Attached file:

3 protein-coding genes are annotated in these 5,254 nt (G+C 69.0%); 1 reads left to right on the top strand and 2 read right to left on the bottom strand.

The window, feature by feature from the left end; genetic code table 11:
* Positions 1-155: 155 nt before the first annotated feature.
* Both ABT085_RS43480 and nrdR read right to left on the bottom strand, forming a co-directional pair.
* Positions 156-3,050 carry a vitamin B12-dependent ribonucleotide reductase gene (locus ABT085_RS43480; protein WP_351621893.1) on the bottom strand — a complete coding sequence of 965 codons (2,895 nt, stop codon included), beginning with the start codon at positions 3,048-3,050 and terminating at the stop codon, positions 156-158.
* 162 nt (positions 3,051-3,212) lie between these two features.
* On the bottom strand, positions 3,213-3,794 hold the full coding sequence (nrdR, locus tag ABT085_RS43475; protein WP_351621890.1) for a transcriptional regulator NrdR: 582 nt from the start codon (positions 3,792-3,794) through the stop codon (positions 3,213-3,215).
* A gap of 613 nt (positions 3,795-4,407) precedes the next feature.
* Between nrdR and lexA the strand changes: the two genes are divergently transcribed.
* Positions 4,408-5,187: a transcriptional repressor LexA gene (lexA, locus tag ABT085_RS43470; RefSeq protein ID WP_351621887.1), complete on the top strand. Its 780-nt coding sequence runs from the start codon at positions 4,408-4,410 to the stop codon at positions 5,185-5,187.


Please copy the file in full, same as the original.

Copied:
3 protein-coding genes are annotated in these 5,254 nt (G+C 69.0%); 1 reads left to right on the top strand and 2 read right to left on the bottom strand.

The window, feature by feature from the left end; genetic code table 11:
* Positions 1-155: 155 nt before the first annotated feature.
* Both ABT085_RS43480 and nrdR read right to left on the bottom strand, forming a co-directional pair.
* Positions 156-3,050 carry a vitamin B12-dependent ribonucleotide reductase gene (locus ABT085_RS43480; protein WP_351621893.1) on the bottom strand — a complete coding sequence of 965 codons (2,895 nt, stop codon included), beginning with the start codon at positions 3,048-3,050 and terminating at the stop codon, positions 156-158.
* 162 nt (positions 3,051-3,212) lie between these two features.
* On the bottom strand, positions 3,213-3,794 hold the full coding sequence (nrdR, locus tag ABT085_RS43475; protein WP_351621890.1) for a transcriptional regulator NrdR: 582 nt from the start codon (positions 3,792-3,794) through the stop codon (positions 3,213-3,215).
* A gap of 613 nt (positions 3,795-4,407) precedes the next feature.
* Between nrdR and lexA the strand changes: the two genes are divergently transcribed.
* Positions 4,408-5,187: a transcriptional repressor LexA gene (lexA, locus tag ABT085_RS43470; RefSeq protein ID WP_351621887.1), complete on the top strand. Its 780-nt coding sequence runs from the start codon at positions 4,408-4,410 to the stop codon at positions 5,185-5,187.